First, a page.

Some people don’t enjoy watching movies that make them cry, I get it– it can be embarrassing wiping tears off your face in front of strangers in the theatre. But if you were watching Call Me by Your Name, an indie art house film by Luca Guadagnino, no matter how much you’ll try to brave through your vulnerabilities, you will fail, you will break, and you’ll be so happy that you did.
You will be reminded of the visceral feeling you felt the first time you fell in love. That madly, giddily, dancing-in-the-street type of happiness.
It started out as a crush, at first you don’t realize it–why am I upset when he didn’t show up for dinner? Why do I make fun of him behind his back? Why do I make it difficult for him to talk to me when all I ever wanted is to be near him? Why do I stay up all night waiting for him and find it impossible to sleep until I’ve heard his footsteps coming home?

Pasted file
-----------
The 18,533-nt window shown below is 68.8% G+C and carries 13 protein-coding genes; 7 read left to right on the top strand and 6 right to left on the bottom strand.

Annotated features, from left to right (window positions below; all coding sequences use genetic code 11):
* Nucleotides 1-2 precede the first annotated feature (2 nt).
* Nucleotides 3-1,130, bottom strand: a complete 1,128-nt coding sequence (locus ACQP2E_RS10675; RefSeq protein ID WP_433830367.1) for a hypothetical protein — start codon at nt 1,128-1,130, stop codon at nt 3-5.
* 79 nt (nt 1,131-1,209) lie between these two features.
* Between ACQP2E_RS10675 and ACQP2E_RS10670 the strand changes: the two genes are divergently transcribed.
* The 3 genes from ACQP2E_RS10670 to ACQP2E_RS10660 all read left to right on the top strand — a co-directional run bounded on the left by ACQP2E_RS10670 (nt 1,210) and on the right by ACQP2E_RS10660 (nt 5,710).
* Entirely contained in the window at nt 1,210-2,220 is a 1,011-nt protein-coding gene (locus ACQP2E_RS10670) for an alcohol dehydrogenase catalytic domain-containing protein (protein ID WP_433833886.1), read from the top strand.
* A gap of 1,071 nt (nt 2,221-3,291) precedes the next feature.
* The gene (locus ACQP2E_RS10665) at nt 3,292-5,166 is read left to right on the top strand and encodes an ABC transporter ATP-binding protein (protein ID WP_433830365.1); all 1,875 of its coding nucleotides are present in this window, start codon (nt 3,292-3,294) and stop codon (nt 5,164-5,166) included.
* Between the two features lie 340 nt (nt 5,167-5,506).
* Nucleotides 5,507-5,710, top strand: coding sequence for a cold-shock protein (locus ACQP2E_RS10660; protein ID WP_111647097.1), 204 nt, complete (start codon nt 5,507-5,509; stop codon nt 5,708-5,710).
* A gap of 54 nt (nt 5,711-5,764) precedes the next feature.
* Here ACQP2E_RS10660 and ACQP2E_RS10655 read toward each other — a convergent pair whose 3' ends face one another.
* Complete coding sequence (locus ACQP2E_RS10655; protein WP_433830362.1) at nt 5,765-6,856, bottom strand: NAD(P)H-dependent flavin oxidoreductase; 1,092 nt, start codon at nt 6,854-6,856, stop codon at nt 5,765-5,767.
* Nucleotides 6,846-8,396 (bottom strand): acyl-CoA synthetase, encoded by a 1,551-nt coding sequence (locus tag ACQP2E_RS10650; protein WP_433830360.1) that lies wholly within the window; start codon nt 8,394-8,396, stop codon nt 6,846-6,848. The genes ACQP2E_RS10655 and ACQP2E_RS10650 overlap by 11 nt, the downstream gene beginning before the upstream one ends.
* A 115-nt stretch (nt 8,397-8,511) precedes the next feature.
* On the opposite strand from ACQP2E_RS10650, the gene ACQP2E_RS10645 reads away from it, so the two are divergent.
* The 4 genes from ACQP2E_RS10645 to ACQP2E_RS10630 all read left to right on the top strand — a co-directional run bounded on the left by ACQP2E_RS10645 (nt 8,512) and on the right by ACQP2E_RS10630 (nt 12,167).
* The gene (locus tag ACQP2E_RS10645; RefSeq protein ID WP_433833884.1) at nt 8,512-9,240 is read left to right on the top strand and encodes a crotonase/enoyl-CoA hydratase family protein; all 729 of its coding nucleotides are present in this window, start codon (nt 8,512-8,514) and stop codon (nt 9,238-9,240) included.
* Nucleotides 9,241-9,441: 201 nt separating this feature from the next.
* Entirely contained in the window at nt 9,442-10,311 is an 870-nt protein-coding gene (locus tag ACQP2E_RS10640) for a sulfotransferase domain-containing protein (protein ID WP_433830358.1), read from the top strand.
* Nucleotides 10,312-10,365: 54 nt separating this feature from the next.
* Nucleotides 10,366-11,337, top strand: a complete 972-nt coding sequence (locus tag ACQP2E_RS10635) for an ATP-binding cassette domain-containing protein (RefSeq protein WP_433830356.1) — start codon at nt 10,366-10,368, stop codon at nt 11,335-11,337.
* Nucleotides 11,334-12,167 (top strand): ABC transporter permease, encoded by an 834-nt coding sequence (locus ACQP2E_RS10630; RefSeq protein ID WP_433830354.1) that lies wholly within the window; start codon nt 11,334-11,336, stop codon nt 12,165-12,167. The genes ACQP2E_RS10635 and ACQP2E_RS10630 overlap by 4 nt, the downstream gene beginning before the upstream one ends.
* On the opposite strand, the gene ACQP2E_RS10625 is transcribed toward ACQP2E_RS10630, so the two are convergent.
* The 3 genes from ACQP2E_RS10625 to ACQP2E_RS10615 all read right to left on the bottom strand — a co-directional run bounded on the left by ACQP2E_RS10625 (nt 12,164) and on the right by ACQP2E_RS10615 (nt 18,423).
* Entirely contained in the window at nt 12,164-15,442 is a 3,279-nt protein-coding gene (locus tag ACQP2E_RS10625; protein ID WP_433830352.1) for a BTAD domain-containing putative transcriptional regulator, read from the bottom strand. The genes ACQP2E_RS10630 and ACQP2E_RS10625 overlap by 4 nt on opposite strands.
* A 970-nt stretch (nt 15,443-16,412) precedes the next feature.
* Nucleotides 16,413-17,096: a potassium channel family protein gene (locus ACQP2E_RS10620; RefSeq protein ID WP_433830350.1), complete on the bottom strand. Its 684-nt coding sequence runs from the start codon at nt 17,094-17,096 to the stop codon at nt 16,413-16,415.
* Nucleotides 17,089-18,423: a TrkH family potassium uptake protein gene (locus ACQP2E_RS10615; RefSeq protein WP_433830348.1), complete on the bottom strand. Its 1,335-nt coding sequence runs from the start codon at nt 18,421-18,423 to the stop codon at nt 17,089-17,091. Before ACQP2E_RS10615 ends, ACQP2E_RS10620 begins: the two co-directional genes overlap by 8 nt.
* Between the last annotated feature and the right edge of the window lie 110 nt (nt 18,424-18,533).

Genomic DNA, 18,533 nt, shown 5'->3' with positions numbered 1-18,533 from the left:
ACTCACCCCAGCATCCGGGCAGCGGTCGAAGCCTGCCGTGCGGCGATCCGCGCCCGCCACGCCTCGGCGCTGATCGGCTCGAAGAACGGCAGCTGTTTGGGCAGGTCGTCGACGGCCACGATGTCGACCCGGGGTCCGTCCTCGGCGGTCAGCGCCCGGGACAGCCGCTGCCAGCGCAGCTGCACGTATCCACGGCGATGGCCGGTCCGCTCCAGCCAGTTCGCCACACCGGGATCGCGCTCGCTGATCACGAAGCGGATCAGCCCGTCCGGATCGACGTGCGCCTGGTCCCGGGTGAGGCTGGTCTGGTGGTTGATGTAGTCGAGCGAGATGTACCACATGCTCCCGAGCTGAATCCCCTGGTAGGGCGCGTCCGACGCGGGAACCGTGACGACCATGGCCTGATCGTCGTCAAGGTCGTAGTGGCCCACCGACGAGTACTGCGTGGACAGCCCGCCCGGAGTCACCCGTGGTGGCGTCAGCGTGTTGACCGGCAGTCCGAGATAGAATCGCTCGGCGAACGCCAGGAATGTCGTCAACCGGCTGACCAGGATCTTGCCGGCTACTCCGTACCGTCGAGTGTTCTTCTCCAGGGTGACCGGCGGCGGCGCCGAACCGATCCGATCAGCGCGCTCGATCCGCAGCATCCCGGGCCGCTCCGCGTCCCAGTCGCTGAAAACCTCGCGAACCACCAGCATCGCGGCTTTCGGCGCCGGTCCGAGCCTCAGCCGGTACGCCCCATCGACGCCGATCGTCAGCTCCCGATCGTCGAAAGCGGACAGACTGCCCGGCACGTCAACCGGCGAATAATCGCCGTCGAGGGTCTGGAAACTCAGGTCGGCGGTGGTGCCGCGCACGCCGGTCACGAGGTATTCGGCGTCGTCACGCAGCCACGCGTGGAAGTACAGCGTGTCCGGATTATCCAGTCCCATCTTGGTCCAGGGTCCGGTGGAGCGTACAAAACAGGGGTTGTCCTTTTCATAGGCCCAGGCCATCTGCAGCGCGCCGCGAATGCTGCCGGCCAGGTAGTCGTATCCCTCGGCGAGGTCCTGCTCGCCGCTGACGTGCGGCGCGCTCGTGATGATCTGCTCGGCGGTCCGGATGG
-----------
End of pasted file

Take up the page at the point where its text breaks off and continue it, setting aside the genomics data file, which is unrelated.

And then came love–one of the most beautiful love stories ever told. Beautiful not just because it took place in a sensual Italian summer, where everyday was spent sunning by the pool or swimming in the river.
But because it was real. Real kicked-in-the-stomach pain you’ve felt when you had to say goodbye; real every-minute-feels-like-days anticipation of the time you’ll meet; real hanger-in-the-mouth ear to ear grins on your face when you’re together.
So real that it invigorates you, as you’re reminded that “our hearts and bodies are only given to us once in our life” and you want to make the fullest of that, whatever the risk.